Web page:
Seeing Providence Chinatown: early February update
So I’m about 4 weeks into the Seeing Providence Chinatown project now (original announce here) and want to recap. It’s been an incredible experience so far.
Most of my time has been spent deep in archival research at PPL, PVD city archives, Providence Journal, and in consultation with the researchers behind the 2018 Providence Chinatown project which inspired me.
To reiterate, my goal is to craft an immersive virtual 3D model of Chinatown as it was c1910, just before it was destroyed when Empire Street was widened. My archival search has focused on 1904–1916 and on photos more than text. This diagram shows where each facade was on the surrounding streets.
It’s been emotional going through a ton of racist news coverage from that time. I’m not going to post this stuff but it should be known. Sometimes I feel there’s no way to see this community as it was, as it would have liked to be remembered, while digging through such partial & traumatic archives.
I truly appreciated the recent column We Still Can’t See American Slavery for What It Was by Jamelle Bouie on the challenges of seeing humanity when the systems of record keeping you use to access these histories is an integral part of such an inhuman system.
But my goal in what I’m calling #RelationalReconstruction is to work through my own relationship to this time and place at a human level. I’m Korean-American and I have no familial connections to this place but as someone who, on the very streets I’m studying has been told to get out of the country, I want to know what it was like to stand there, in a place of belonging, and have a community and an enclave, in such a hostile time and environment as 1910. And to honor and know just a little bit about what people’s lives were like, what this place was like.
So, to the material I’ve unearthed. To start with, a ton of photos of surrounding buildings, with small clues which help me piece together the streetscape. The Celestial Tea Company — a Chinese-American business, or trading on proximity to Chinatown?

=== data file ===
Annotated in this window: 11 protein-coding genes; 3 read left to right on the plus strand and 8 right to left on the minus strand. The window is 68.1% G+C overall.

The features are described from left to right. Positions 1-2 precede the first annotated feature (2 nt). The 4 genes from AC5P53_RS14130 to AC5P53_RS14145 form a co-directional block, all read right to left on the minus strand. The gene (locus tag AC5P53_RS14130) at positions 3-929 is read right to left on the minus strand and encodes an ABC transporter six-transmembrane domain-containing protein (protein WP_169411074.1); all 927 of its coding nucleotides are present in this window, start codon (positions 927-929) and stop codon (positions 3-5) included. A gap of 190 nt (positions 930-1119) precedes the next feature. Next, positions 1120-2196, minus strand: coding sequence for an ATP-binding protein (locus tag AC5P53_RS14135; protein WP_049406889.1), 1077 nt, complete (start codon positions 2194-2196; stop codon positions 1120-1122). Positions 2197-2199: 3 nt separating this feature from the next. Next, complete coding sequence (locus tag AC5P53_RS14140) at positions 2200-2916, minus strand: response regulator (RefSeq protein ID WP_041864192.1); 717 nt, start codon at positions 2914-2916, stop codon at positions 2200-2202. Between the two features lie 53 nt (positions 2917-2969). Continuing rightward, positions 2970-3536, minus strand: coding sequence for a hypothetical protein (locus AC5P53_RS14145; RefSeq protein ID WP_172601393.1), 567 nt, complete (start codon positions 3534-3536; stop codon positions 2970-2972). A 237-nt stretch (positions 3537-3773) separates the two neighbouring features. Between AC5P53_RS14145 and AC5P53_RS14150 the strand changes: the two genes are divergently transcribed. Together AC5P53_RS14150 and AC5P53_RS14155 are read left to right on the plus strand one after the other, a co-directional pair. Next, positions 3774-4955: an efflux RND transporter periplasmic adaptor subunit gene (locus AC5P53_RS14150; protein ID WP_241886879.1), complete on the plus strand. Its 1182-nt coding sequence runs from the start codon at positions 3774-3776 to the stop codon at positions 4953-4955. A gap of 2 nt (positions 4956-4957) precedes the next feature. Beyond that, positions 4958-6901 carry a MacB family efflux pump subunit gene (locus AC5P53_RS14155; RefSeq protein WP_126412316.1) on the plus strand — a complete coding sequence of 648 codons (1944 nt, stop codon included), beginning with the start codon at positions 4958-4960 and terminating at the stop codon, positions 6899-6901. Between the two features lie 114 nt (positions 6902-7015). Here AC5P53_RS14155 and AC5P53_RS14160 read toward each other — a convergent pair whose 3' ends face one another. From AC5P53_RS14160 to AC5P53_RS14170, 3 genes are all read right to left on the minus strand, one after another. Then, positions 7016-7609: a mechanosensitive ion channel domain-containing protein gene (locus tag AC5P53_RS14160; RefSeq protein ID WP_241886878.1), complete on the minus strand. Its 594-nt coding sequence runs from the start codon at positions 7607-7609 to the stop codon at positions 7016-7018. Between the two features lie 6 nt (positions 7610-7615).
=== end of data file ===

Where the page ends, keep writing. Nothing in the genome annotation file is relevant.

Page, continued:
(For that matter, what about Celestial Seasonings — the use of that word as a racist slur is common in newspapers from this time. Are we gonna talk about that?)
As I’ve dug through the Providence Journal, in particular, I’ve found a ton of old photos which offer glimpses of the street, the shops, even some of the interior spaces of Providence’s Chinatown.
I’m not a historian by training but I’ve tried to step up my metadata game and compiled lists of every photo, every article, and every person’s name with dates and links. These will be useful later, when I hope to cross-reference these with the Providence Police Department’s crime scene photo archive. A sad but likely resource, as police raids were mentioned constantly; I have compiled 127 names over a 10 year period.
These, with many other clues, have helped me to figure out which addresses had a grocery, regular games of dominoes, a pharmacy, or a lodging house. Along with maps from PPL from 1875, 1895, and 1908, I’ve been able to piece together the street well enough that it’s time to start making models.
First, I isolate and straighten the facade of a building from as good a photo as I can find. I get the sides too if possible.
Then, using SketchUp, I pull a box up from the map I’m using, and project the facade onto the building. As these come together, we start to be able to imagine this as a place we can walk around.
That’s where I am so far! I’m starting with surrounding streets to refine my technique, and I am also hoping to find a collection of higher resolution images of Empire Street itself to work from in the coming week or two, when I’ll get right into the heart of Chinatown.
These days, every time I’m walking around downtown Providence, I can see these buildings in my head, and imagine what it might have been like to be there. Hopefully, if my project goes well, you’ll be able to see this soon too.
Thanks to Rhode Island Council for the Humanities, AS220, and Movement Education Outdoors for supporting this work, as well as John Eng-Wong and the team behind https://richinesehistory.com who I’m grateful to be in dialogue with.
This project is supported by a grant from the Rhode Island Council for the Humanities, an affiliate of the National Endowment for the Humanities. The Council seeds, supports, and strengthens public history, cultural heritage, civic education, and community engagement by and for all Rhode Islanders.